Is it time to clean up the Church?
THoughts to help us depend on Jesus.
When it was evening, Jesus sat down at the table* with the Twelve. 21 While they were eating, he said, “I tell you the truth, one of you will betray me.”
22 Greatly distressed, each one asked in turn, “Am I the one, Lord?”
23 He replied, “One of you who has just eaten from this bowl with me will betray me. 24 For the Son of Man must die, as the Scriptures declared long ago. But how terrible it will be for the one who betrays him. It would be far better for that man if he had never been born!” Matthew 26:20-24 NLT
Jerome Schurff and the philosophers are offended by the form of the church, which is subject to scandals and sects, because they think of the church as pure, holy, unspotted, and the dove of God. It’s true that the church has this appearance in God’s sight, but in the eyes of the world the church is like its bridegroom Christ: hacked to pieces, marked with scratches, despised, crucified, mocked [Isa. 53:2, 3].
Perhaps it was John’s preconceived ideas about asceticism that God wanted to demolish in order to free him in the last days of his life to accept God’s coming in any way at all, including through the eating and drinking and compassion of the actual Messiah.
I need to confess:
Like most pastors and priests who wrk with a denomination or brotherhood, I get a little frustrated by where I see men leading the Church. The agendas, the hatred spewed out against those whose agendas don’t match, the money and mechamisms put in place in denominations and congregations, rather that seeking consensus among the people of God drives me deep into depression. Part of me just wants to hide out with my own people, and forget the church at large. THe other part of me wants to run in, get involved, take control and clean up the mess.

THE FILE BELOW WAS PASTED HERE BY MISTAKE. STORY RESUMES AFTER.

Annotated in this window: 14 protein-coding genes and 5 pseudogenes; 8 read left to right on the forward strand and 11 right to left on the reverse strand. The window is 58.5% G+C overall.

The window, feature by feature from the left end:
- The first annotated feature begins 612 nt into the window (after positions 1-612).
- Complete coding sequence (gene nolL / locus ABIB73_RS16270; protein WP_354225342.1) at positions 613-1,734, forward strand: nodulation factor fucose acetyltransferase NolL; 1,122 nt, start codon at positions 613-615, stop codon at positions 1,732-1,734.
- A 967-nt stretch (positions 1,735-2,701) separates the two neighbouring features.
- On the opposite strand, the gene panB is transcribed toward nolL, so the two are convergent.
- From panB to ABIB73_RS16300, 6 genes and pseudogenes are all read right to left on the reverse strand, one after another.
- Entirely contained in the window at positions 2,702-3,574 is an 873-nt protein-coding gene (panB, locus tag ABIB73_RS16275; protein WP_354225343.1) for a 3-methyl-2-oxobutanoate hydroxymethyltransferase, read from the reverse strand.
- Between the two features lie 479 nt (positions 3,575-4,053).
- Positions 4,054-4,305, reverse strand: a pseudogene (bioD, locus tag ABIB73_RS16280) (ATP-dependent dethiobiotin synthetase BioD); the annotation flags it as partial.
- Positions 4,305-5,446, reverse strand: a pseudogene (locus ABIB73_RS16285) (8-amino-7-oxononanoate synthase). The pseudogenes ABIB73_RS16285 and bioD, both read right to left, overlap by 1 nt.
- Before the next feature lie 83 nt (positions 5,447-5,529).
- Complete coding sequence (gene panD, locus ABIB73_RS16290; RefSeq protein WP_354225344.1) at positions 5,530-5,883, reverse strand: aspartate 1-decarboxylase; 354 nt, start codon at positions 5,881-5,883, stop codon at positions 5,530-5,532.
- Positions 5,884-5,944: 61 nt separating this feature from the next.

And make no mistake – the church at large, and most denominations are incredibly messed up right now.
Part of the problem is that we are asking who is to blame, and if we can’t find anyone to blame, we start looking at our lives. As we do, we ask the same thing the apostles did, “Am I the one?” Is it my actions, my work, my weakness that is breaking down the church, dividing it? Am I the one who betrays Jesus?
I think we need to ask that question, and if there are things we are doing, repent.
As I read Luther’s words the other morning, it hit home hard, my vision of the church and the reality – that while I am most often seeing the side that Schurff sees, the church that is brutally hacked to pieces, marked with self inflicted pain (like the Gadarene man posessed by demons) and needing to be crucified.
I forget that God sees us differently, as being pure, holy, unspotted and the bearers of peace. And even when I meditate on the that idea, my own view sees something else, and I am challenged to set that aside and trust God in what He sees. I want to take the entire church into the wildernness, so that maybe forty years of wandering around with nothing but God’s providence to sustain them, they might get the point.
In doing so, I am in the same place as John the Baptist, thinking that asceticism, that casting aside everything, is the only way to seek the peace of God that comes when nothing is left.
Keating makes a point about this, that shocks me. To think like John is to dismiss God working in other ways. John isolated and preached hard against the evils of his day. That’s why John the Baptist sent his disciples to ask if Jesus was the one… it was so radically different than how he imagined the Messiah’s coming. But Goid knows what the people of God – those already present and those to come need….
He is God, we aren’t… and His bride is His responsibility…and all we are called to point people to Him, and help remove the things that cause theme to stumble….
Martin Luther, Luther’s Works, Vol. 54: Table Talk, ed. Jaroslav Jan Pelikan, Hilton C. Oswald, and Helmut T. Lehmann, vol. 54 (Philadelphia: Fortress Press, 1999), 262.
Thomas Keating, The Daily Reader for Contemplative Living: Excerpts from the Works of Father Thomas Keating, O.C.S.O., Sacred Scripture, and Other Spiritual Writings, ed. S. Stephanie Iachetta (New York; London; New Delhi; Sydney: Bloomsbury, 2009), 347.